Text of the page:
From: H. F. Dylla (recorded by C. L. Bohn)
Date: January 10, 1997
Subject: IRFEL Injector Contingency Planning
A group of us (Bohn, Dylla, Neil, Krafft, Legg) met today to formulate
contingency plans for the IRFEL injector-development effort.
Continued slippage in the development of the photocathode gun,
coupled with our commitment to install the IRFEL in the FEL Facility
by 30 Sep 97, necessitates that we have sensible contingency plans.
Ideas that arose by way of brainstorming were the following:
1. Reduce scope/duration of 10 MeV experiments in the ITS
- add staff for 10 MeV ITS runs
- commission 10 MeV hardware with short ( 2 wk) run in ITS
2. Eliminate/descope 350 keV experiments
3. Do all 10 MeV work in the FEL Facility, not in ITS
4. Ask rf people to "optimize" injector reinstallation in FEL Facility
5. Build new gun and/or new rf system in FEL Facility in parallel
with ITS work
Idea #5 was eliminated quickly because we don't have the extra
money (0.5-1.0 M$).
To select from the remaining ideas, the group discussed and solidified
the ITS "mission priorities":
I. Ensure we can run the gun at suitable voltage ( 350 kV)
II. Establish confidence in space-charge modelling, e.g., the MacDonald algorithm -- this means knowing well what comes out of the gun as a function of the gun settings.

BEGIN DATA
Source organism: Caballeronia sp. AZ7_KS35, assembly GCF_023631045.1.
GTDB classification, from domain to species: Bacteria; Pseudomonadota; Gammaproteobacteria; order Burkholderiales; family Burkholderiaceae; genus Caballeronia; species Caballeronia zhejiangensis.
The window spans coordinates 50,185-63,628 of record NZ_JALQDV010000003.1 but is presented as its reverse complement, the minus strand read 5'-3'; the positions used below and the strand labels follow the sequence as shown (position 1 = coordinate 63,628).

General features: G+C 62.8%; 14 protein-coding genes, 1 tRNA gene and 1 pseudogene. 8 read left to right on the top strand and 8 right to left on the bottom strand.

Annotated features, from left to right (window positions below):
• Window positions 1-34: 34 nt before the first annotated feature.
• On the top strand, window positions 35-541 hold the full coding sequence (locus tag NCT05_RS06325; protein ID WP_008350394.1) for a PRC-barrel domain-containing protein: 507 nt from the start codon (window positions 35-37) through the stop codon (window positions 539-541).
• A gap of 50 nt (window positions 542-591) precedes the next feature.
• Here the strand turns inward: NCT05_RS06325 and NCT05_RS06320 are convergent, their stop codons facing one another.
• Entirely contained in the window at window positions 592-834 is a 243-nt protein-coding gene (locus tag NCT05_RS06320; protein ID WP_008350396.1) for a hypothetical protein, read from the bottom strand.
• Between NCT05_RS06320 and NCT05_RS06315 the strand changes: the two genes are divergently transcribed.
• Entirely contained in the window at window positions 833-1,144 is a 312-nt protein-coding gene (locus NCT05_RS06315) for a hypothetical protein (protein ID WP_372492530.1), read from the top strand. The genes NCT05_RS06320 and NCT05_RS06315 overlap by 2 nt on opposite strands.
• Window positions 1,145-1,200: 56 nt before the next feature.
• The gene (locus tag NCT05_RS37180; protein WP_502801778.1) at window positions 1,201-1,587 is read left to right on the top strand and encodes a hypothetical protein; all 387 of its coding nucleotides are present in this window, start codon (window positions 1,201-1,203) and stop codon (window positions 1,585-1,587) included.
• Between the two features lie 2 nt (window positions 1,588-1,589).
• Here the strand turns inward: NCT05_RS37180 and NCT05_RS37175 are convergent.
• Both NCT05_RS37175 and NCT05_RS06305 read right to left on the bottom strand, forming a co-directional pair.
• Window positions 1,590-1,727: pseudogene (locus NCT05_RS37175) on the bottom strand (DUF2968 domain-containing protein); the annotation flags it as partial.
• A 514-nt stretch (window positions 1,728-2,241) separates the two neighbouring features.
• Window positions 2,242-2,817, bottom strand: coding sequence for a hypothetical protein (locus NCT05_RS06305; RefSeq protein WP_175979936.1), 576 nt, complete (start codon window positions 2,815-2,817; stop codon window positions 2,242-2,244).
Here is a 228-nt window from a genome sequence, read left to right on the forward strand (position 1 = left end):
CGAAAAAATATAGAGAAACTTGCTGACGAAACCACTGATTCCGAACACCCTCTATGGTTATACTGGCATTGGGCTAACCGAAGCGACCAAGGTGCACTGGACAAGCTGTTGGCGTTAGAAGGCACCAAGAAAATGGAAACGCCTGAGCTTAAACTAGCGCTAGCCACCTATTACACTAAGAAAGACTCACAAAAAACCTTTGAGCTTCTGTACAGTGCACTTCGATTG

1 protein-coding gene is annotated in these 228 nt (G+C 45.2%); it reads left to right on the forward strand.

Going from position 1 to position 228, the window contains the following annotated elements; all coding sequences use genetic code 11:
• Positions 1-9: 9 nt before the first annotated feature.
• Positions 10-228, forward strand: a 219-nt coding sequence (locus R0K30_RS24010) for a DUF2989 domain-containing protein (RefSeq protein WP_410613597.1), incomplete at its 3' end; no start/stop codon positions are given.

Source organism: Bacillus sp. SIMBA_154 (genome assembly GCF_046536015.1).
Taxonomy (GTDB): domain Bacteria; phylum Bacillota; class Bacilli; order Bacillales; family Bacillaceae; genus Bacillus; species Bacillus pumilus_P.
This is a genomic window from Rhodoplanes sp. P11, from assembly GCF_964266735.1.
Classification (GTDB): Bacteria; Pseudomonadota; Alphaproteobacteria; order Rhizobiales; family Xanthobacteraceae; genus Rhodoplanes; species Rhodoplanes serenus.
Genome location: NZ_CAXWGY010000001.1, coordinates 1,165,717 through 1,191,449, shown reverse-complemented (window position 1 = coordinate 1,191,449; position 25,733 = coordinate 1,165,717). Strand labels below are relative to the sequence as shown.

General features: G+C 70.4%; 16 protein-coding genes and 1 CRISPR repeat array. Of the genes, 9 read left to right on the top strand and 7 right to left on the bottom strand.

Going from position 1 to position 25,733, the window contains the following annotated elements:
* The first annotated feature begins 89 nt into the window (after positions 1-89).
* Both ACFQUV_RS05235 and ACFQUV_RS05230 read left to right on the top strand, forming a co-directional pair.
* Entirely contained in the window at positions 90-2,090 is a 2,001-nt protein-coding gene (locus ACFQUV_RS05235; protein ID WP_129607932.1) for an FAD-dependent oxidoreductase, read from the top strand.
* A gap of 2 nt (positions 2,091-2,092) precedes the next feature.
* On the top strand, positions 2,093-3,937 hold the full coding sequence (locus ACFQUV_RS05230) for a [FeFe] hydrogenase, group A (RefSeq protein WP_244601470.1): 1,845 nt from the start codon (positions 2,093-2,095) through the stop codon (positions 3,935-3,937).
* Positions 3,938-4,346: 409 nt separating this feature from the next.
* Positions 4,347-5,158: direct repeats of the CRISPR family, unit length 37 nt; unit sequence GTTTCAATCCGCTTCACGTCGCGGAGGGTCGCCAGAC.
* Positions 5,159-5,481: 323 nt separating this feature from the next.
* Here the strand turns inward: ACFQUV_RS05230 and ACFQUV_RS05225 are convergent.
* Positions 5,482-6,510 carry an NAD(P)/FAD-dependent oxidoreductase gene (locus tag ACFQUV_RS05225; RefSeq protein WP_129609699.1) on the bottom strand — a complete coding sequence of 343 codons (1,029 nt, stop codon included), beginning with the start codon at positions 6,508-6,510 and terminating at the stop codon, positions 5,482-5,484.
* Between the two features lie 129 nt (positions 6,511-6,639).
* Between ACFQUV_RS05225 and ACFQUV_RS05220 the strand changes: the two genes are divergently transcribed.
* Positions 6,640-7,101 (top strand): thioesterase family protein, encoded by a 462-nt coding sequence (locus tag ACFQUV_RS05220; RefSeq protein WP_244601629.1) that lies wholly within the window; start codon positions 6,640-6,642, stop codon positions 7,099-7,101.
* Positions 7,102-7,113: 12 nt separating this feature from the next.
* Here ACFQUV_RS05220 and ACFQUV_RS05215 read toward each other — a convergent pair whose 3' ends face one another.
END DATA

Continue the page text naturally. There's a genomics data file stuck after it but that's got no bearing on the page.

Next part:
III. Ascertain problems with SRF/RF hardware.
Establish operability of electron-beam diagnostics: the SEE BPM,
the multislit transverse-emittance diagnostic, and the interferometric
Provide a fully commissioned, completely debugged high-current
(4 mA due to limited dc power supply), 10 MeV injector.
The group considered that we can accomplish the MUST and SHOULD
by way of the following activities: (1) running extensive experiments
at 250-300 kV, obtaining a good data base of transverse and longitudinal
beam properties while interactively running space-charge simulations
to correlate the results, (2) achieving stable operation at 350
kV, and (3) doing a short (2 wk) run at 10 MeV to commission the
SRF/RF and beam-diagnostic aspects of the injector, thereby identifying
any SRF/RF problems. Given that these are all accomplished, we
can delay complete debugging until after reinstallation in the
FEL Facility, a facet that also saves time by avoiding a duplicity
of 10 MeV commissioning activities, i.e., in both the ITS and
The net result of these considerations is recovery of schedule.
Most of the time needed for gun experiments can be done with
the existing gun, thereby accommodating "delays" associated
with the reconfiguration of the gun for higher-voltage operation.
After reconfiguring the gun and achieving stable operation at
350 kV, subsequent 10 MeV activities will require a total of 4-5
weeks, which is half the initially allocated time.
With this contingency plan, the FEL injector schedule reduces
to the following:
250-300 kV experiments Feb-Mar 97
350 kV gun reconfiguration/operation Apr 97
10 MeV operation complete by 1 Jun 97
Reinstall in FEL Facility Jun-Aug 97
Begin 10 MeV commissioning Sep 97
This schedule accommodates two important global concerns. It
employs Jefferson Lab manpower when it is available for the reinstallation
activity, namely during summer 1997. It also gives us a reasonable
chance to meet the Dec 97 first-light milestone.
Accelerator Division Department Heads
Accelerator Division Deputy Department Heads
FEL Department members